It wasn’t just COVID-19 that closed down the Red and Blue courses at Streamsong for some seven months this year. The shuttering was also the result of the Central Florida golf resort instigating a complete re-grassing of its greens. The new turf is a strain of Bermuda called Mach I, and it is prized for the good roll it promotes as well as for not having so much break. Work on the project was completed in late summer (with the resort’s third layout, the Black, staying online the entire time). On Oct. 1, the Red and Blue reopened, to rave reviews.
“What had happened over the years was that different strains of Bermuda grass, what we call ‘off-types’ had started to grow on the greens of our older two layouts,” said Rusty Mercer, the director of agronomy at Streamsong. “You get places where the grass might be thicker and growing with different colors and blade thicknesses. As a result, the greens looked splotchy, and the ball did not roll as true or as consistently as we would have liked.”
Those developments prompted Mercer to start looking at different turfs to replace the MiniVerde Bermuda that had been planted initially on those greens.
“We ended up growing several strains in our nursery to see how they did and how they performed and created plots for each one 10,000 square feet in size,” he said. “Then we asked members of the Streamsong family to check each one out and give us their feedback.”
The resort’s director of golf, Scott Wilson, was among those who participated in the blind test.
“Rusty didn’t tell us what each one of the plots had, and we went out these on different days and in different conditions to see how our putts rolled on them,” he explained. “We all preferred the Mach I. By a lot. The roll was fantastic, and the ball sat up on the grass so nicely.”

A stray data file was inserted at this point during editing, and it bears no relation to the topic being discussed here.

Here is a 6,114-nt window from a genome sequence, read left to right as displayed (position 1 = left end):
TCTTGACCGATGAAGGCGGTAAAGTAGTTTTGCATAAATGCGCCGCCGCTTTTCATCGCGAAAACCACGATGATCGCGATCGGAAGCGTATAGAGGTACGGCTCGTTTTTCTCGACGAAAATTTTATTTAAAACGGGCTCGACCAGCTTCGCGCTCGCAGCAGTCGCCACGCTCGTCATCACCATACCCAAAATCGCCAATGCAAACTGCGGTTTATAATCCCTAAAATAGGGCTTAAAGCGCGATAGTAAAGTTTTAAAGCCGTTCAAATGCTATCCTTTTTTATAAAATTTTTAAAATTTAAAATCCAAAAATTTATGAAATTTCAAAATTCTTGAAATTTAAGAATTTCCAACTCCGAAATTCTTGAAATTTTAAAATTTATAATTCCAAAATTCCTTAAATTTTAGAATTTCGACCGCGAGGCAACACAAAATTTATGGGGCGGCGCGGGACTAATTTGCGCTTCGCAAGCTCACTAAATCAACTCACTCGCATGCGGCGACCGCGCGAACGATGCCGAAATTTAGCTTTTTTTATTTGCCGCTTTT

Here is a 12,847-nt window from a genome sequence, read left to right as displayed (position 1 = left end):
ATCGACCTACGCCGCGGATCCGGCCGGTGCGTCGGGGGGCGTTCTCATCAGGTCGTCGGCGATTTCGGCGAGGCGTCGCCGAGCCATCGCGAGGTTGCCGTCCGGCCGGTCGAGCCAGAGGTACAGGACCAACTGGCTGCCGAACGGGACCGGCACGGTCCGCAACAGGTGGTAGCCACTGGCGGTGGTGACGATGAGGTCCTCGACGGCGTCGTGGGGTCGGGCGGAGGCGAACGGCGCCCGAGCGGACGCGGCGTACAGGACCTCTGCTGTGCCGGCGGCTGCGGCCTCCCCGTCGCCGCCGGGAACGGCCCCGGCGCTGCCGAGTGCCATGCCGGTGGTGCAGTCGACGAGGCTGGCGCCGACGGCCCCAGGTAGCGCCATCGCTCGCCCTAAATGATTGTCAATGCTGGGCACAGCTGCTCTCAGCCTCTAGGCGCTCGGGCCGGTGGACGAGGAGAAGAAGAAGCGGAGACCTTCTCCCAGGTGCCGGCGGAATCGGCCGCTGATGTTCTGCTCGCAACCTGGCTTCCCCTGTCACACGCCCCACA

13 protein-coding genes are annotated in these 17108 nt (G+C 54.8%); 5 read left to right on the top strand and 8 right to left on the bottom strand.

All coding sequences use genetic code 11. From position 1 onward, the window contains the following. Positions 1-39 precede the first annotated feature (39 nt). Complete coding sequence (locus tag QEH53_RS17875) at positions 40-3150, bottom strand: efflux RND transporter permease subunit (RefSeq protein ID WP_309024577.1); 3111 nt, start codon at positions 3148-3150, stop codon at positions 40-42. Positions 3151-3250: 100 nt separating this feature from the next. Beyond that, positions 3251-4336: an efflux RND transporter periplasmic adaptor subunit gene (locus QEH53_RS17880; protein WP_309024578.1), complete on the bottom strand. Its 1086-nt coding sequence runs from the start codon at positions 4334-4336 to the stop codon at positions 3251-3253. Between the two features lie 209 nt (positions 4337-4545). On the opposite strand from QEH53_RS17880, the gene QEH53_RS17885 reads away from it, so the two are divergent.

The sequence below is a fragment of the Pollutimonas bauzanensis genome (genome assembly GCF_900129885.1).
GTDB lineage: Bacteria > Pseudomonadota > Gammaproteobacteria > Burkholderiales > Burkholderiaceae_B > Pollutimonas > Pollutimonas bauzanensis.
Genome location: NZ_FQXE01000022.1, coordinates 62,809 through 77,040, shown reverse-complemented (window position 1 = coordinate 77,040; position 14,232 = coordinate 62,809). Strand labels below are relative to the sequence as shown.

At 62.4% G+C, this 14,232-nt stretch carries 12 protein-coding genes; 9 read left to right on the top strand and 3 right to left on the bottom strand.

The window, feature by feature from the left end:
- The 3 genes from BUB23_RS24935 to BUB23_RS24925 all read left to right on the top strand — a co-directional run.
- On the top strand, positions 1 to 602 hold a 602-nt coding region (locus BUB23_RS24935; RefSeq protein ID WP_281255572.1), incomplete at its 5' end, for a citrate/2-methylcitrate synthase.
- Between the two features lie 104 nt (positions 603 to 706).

According to Mercer, Mach I was developed some years ago by agronomist and golf course superintendent Rodney Lingle. “It has been recognized as one of the cleanest and purest turfs in the industry, with a super fine texture and smoothness,” Mercer explained. “It also produces more uniform growth patterns in warm weather climates and more stability and longevity. In addition, it is more heat and drought tolerant, which is ideal for our climate down here.”
In describing Mach I, Wilson said it was important to understand that the name has nothing to do with how fast the golf ball rolls on the turf. “We associate the term ‘Mach I’ with speed, but it has nothing to do with that in this case,” he said. “It is all about the trueness of the roll as well as the consistency and longevity of the grass itself. The greens will be rolling at the same speed they always have.”
Mercer said that Streamsong, which is located in Central Florida’s Bone Valley region about an hour’s drive southeast from Tampa and 90 minutes southwest from Orlando, also took the opportunity this past summer to make a couple of tweaks to the courses.
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“We added some tee space in a few places, for the older, higher-handicap player,” he said. “Bill Coore has long worried that the first hole on the Red was too long, so we extended that tee out, to shorten it a bit. And we tried to make the green there a bit more receptive.”
“We also noticed that there was a lot less break in our putts on Mach I because the grain just isn’t there,” he added.
Mercer chuckled at that last comment. “Our caddies have been telling us that putts that previously broke 6 inches are now only breaking 3,” he said. “They have had to adjust their reads by 50 percent.”
Mercer is also quick to point out that in re-grassing the greens on the Red, which was designed by Coore and Ben Crenshaw, and the Blue, which is the work of Tom Doak, the resort went to great lengths not to lose the contours with which the architects originally endowed the putting surfaces. “We did not dig deeper than, say, and inch or an inch-and-a-half,” he said. “And we were sure to talk to Bill, Ben and Tom before we did anything.”
As for the Black, which is a Gil Hanse design that opened in 2017, it has the same MiniVerde Bermuda that once flourished on the Red and Blue. “The greens on the Black are still doing well, largely because they are younger,” Mercer said. “But we will probably go to Mach I on them in three or four years.”
The re-grassing demonstrates a commitment to make the golf there better and better according to Ben Pratt, the senior vice president of government and public affairs for Mosaic, the mining company that owns Streamsong and that concern’s representative to the resort.
“We know we have great courses, and we have to do what we can to keep them that way,” he said.
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